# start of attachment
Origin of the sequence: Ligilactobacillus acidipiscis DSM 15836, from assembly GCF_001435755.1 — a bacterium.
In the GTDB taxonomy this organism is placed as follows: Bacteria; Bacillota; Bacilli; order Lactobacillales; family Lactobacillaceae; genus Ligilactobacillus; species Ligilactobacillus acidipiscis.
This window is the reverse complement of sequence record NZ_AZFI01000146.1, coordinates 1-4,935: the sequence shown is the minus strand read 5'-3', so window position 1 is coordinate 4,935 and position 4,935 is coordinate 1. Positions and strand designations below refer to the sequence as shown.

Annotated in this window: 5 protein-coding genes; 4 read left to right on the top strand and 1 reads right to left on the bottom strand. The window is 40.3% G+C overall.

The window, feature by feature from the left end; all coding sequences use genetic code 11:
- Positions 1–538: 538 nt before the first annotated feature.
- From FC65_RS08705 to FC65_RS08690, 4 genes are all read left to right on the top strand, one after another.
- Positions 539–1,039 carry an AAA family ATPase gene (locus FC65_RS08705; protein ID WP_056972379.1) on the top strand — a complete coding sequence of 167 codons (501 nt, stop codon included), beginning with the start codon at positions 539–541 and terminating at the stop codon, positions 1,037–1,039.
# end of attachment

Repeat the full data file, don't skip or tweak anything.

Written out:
Origin of the sequence: Ligilactobacillus acidipiscis DSM 15836, from assembly GCF_001435755.1 — a bacterium.
In the GTDB taxonomy this organism is placed as follows: Bacteria; Bacillota; Bacilli; order Lactobacillales; family Lactobacillaceae; genus Ligilactobacillus; species Ligilactobacillus acidipiscis.
This window is the reverse complement of sequence record NZ_AZFI01000146.1, coordinates 1-4,935: the sequence shown is the minus strand read 5'-3', so window position 1 is coordinate 4,935 and position 4,935 is coordinate 1. Positions and strand designations below refer to the sequence as shown.

Annotated in this window: 5 protein-coding genes; 4 read left to right on the top strand and 1 reads right to left on the bottom strand. The window is 40.3% G+C overall.

The window, feature by feature from the left end; all coding sequences use genetic code 11:
- Positions 1–538: 538 nt before the first annotated feature.
- From FC65_RS08705 to FC65_RS08690, 4 genes are all read left to right on the top strand, one after another.
- Positions 539–1,039 carry an AAA family ATPase gene (locus FC65_RS08705; protein ID WP_056972379.1) on the top strand — a complete coding sequence of 167 codons (501 nt, stop codon included), beginning with the start codon at positions 539–541 and terminating at the stop codon, positions 1,037–1,039.